Monday, October 29, 2007

Buffett’s view on derivatives

Yesterday I wrote a missive about the current credit crisis and why I was confident that it would end badly using the Penn Square/Continental Illinois bank failures as a history lesson. The derivatives, CDOs, and Asset Backed Commercial Paper Programs are so complicated and illiquid that determining price has been a problem. Beyond what is the proper balance sheet treatment, the imperative question is can I sell the security at anywhere near par?
Warren Buffett’s experience with General Re’s derivatives portfolio gives us a clue to the magnitude and difficulty of the problem. Keep in mind that those derivatives were an early vintage portfolio, Berkshire’s General Re had the luxury of time that capital provides, and the Oracle of Omaha was assisting in the winding down. Many of today’s financial institutions won’t be as fortunate as Buffett.
From page 14 of Berkshire’s 2006 Annual Report: “You will be happy to hear—and I’m even happier—that this will be my last discussion of the losses at General Re’s derivative operation. When we started to wind this business down early in 2002, we had 23,218 contracts outstanding. Now we have 197. Our cumulative pre-tax loss from this operation totals $409 million, but only $5 million occurred in 2006. Charlie says that if we had properly classified the $409 million on our 2001 balance sheet, it would have been labeled “Good Until Reached For.”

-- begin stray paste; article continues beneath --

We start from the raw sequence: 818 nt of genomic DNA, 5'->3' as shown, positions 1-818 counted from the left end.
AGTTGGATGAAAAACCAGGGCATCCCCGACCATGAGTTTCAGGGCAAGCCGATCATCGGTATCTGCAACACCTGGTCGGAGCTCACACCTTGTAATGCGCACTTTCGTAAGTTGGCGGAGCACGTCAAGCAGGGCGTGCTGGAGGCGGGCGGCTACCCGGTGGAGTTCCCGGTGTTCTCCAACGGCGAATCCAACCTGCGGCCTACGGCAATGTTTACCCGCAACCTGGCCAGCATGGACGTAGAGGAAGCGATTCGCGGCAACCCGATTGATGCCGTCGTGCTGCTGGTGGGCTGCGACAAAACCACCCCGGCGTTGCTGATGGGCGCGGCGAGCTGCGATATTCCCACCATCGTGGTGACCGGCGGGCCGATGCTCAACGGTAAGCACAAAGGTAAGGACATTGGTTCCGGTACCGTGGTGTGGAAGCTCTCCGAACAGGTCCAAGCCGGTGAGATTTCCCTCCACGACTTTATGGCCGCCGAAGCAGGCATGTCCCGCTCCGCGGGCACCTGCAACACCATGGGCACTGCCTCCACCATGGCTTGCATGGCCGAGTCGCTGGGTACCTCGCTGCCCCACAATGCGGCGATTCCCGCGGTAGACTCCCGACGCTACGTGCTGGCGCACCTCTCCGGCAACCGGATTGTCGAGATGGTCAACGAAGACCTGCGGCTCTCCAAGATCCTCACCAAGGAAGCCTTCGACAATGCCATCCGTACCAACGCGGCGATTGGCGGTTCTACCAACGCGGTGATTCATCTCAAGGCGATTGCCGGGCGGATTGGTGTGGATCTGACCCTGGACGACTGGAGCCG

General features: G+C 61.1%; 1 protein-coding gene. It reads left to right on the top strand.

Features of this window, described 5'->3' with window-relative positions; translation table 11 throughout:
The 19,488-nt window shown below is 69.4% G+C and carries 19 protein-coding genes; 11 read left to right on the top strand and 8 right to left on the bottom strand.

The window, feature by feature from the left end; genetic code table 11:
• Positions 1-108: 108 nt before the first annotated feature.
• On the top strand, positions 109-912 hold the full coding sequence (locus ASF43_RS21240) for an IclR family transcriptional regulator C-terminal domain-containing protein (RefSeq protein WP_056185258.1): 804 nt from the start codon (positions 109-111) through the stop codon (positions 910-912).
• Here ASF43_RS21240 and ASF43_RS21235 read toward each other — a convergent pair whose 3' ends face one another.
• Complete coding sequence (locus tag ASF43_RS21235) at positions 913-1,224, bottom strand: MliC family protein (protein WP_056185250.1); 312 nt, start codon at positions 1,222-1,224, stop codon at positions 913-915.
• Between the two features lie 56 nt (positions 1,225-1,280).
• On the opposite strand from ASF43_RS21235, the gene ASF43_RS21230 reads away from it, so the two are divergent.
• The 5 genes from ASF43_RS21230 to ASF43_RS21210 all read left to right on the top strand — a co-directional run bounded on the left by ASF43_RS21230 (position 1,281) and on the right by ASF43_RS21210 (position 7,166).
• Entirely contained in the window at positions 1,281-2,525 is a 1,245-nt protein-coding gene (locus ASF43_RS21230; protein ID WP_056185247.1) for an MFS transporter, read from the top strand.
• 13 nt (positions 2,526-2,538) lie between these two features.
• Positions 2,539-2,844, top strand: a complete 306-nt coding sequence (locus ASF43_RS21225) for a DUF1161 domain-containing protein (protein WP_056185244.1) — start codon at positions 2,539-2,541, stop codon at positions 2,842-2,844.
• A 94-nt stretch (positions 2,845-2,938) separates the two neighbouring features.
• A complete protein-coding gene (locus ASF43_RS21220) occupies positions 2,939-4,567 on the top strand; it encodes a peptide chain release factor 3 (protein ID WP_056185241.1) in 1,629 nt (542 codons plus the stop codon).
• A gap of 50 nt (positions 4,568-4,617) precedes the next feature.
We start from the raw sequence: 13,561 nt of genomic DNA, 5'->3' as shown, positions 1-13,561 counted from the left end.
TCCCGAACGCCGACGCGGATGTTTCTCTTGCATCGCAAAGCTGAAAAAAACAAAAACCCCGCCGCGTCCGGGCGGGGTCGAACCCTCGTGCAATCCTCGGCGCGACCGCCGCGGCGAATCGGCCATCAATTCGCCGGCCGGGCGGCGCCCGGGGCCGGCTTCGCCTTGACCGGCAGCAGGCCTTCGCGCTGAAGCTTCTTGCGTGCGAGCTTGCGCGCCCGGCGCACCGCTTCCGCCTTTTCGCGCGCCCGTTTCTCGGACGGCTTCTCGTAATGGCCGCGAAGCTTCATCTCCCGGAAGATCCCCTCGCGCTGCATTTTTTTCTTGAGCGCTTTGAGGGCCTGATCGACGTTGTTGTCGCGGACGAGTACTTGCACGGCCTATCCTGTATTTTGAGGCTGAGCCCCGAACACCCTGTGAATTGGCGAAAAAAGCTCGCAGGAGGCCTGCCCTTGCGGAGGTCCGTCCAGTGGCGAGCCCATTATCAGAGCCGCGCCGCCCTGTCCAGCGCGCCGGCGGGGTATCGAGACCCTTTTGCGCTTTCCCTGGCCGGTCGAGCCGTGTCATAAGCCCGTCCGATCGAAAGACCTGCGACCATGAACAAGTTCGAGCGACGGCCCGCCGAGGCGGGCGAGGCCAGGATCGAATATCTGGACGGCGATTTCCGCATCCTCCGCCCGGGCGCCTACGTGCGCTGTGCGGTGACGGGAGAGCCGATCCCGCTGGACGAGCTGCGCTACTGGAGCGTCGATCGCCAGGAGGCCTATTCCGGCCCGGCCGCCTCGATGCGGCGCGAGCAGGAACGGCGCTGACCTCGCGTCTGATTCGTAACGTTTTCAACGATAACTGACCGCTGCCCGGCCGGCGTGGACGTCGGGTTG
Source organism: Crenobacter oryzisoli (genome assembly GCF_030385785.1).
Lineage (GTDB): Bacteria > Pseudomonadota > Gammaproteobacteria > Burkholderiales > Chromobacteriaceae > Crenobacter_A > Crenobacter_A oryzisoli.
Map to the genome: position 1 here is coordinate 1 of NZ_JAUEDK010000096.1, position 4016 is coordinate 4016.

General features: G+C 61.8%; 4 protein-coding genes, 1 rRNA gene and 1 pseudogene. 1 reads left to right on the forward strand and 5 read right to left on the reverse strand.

“Good Until Reached For” is what the world’s financial institutions are struggling with today. Who is going to absorb the losses and what will be the unintended consequences? Right now, the banks don’t know, the regulators don’t know, CNBC and the media doesn’t know so stay far, far away from financials and don’t buy the financials on the dips.

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